The easiest way to determine if the person calling you is using a fake caller ID is by putting the number on hold and calling them back to see if the call connects. If the call doesn’t connect, then it’s safe to say that you are on the phone with someone who has spoofed their number. It’s important to note that even if you call the number and it connects to the service that appears on Caller ID, you should never give out information relating to your account details or bank account information unless you call the phone number of the company directly. You should always lookup on a search engine and call the number of the company directly that is requesting this information so that you can be sure you are speaking to a real customer service agent and not someone who is spoofing the caller ID of a bank or government agency.

2. Check if the number is a variation or close to your phone numbers’ digits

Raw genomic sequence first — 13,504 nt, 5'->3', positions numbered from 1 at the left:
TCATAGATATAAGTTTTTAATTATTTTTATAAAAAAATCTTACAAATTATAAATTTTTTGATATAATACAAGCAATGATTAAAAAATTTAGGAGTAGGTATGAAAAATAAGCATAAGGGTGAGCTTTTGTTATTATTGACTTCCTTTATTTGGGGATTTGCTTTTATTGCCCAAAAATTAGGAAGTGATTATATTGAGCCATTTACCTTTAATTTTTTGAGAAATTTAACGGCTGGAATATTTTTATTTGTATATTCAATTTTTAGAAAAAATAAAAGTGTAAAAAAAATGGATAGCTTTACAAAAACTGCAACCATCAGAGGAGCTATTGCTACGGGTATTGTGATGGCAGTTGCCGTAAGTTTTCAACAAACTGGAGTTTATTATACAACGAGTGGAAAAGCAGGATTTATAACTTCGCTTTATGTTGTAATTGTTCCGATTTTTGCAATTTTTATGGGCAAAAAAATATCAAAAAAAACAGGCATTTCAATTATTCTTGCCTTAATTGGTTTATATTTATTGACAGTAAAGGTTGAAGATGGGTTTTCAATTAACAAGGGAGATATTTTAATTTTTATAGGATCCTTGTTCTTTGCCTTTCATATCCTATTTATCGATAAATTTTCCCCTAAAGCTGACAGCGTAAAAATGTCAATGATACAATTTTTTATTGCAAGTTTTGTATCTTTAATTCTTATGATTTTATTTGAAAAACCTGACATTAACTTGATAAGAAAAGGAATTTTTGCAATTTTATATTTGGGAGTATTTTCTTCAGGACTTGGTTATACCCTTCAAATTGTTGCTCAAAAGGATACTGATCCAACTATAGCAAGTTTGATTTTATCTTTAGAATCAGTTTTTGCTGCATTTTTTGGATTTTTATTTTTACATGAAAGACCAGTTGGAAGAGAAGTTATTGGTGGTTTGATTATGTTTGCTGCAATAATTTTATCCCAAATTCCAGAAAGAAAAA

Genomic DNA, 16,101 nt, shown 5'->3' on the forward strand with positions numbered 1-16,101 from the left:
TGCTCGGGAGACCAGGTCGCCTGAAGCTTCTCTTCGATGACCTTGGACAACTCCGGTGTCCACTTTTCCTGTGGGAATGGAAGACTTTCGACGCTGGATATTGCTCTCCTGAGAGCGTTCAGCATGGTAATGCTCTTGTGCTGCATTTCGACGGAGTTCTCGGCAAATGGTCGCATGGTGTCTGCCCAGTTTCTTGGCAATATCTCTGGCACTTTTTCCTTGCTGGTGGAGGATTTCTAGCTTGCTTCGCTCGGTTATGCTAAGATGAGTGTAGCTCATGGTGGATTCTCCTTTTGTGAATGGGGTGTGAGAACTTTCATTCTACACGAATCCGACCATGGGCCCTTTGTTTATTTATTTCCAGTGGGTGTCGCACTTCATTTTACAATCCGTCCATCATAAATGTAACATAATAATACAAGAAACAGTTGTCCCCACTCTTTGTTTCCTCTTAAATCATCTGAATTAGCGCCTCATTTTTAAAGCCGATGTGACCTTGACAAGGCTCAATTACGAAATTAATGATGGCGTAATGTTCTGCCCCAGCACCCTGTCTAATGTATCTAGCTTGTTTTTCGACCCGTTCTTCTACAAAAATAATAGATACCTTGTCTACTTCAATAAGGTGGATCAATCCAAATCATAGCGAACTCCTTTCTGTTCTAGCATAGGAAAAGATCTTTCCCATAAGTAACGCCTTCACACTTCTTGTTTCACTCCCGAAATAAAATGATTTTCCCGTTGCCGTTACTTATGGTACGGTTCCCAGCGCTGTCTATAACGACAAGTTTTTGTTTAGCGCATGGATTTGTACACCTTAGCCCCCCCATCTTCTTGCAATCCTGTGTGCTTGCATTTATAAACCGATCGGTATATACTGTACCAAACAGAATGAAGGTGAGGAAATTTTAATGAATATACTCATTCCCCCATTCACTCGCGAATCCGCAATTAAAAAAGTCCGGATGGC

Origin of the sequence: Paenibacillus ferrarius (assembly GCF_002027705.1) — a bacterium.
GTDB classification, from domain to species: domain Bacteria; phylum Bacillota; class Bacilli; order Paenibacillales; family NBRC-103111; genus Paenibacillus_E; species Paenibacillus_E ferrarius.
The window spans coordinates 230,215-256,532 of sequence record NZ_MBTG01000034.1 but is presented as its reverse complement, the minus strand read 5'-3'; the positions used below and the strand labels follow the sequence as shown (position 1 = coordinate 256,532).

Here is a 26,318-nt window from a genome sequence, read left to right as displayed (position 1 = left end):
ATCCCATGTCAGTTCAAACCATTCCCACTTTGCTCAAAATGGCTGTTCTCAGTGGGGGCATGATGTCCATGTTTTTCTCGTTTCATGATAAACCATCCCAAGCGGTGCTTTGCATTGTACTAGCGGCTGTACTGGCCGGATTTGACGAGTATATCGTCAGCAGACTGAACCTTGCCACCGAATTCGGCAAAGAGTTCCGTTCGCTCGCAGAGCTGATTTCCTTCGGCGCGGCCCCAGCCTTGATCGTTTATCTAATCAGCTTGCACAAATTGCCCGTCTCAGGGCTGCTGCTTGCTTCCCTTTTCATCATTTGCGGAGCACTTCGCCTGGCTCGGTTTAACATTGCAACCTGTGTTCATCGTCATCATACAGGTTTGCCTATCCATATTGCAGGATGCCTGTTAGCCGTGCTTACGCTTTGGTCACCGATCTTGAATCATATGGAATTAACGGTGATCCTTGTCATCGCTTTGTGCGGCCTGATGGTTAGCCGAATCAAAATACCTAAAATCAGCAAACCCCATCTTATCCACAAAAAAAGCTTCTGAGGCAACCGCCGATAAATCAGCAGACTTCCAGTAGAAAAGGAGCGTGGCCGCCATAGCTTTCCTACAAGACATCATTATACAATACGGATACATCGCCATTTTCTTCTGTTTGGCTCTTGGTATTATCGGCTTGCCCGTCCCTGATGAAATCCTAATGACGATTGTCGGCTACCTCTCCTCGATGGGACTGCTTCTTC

Spoofed calls sometimes have the appearance of a similar area code or in close proximity of the phone number the system is dialing, in order to appear more legitimate. This process is called “neighbor spoofing“. For example, if your phone number is (454) 555-1234, the spoofed call might appear as “(454) 555-1237” – close enough in proximity to your own phone number to draw suspicion, but similar to a phone number within your area code that you might be willing to answer the phone number just to see if it’s someone you know. In this case, it’s always best to let the call go to voicemail and not answer the phone call, because that might indicate to the person spamming or spoofing the call that it is a valid phone number – and set you up to receive more spoofed calls in the future.